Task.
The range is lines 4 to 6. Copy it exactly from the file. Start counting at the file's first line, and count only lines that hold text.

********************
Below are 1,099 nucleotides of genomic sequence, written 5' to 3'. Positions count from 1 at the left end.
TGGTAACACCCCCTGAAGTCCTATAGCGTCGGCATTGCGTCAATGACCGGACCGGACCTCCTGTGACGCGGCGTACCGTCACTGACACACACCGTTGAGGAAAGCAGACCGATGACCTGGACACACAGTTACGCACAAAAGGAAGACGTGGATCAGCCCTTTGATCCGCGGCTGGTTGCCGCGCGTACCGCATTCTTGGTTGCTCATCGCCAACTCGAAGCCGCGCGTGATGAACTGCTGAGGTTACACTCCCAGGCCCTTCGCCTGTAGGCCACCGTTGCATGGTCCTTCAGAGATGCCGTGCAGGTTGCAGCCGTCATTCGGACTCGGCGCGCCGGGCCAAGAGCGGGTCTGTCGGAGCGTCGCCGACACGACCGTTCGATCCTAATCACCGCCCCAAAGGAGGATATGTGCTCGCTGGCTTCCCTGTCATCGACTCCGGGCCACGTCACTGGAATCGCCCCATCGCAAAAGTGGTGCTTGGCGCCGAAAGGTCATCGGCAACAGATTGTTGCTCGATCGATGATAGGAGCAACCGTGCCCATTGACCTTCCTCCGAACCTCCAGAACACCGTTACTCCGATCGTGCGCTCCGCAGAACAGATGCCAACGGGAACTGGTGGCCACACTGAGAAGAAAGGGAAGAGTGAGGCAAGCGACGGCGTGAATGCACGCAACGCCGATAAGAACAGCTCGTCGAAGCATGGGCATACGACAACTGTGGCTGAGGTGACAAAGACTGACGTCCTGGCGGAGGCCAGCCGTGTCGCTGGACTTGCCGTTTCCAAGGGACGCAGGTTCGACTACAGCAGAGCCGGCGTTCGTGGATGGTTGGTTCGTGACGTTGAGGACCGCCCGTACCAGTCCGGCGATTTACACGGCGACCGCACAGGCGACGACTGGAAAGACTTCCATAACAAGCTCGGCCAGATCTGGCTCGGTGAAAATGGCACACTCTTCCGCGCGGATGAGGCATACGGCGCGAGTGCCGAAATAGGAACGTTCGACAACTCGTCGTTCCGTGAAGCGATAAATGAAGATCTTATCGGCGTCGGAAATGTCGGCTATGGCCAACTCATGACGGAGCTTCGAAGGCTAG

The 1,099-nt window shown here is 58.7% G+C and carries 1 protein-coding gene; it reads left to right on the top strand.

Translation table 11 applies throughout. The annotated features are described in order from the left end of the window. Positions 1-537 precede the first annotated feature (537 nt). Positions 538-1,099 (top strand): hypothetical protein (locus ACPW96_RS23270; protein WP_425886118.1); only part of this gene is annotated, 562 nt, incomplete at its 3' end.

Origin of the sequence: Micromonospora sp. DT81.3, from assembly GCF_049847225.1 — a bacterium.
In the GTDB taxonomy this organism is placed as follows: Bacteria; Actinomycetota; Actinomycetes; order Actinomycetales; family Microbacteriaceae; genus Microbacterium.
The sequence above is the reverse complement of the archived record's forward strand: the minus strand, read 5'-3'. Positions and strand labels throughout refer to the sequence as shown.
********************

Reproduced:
Translation table 11 applies throughout. The annotated features are described in order from the left end of the window. Positions 1-537 precede the first annotated feature (537 nt). Positions 538-1,099 (top strand): hypothetical protein (locus ACPW96_RS23270; protein WP_425886118.1); only part of this gene is annotated, 562 nt, incomplete at its 3' end.

Origin of the sequence: Micromonospora sp. DT81.3, from assembly GCF_049847225.1 — a bacterium.
In the GTDB taxonomy this organism is placed as follows: Bacteria; Actinomycetota; Actinomycetes; order Actinomycetales; family Microbacteriaceae; genus Microbacterium.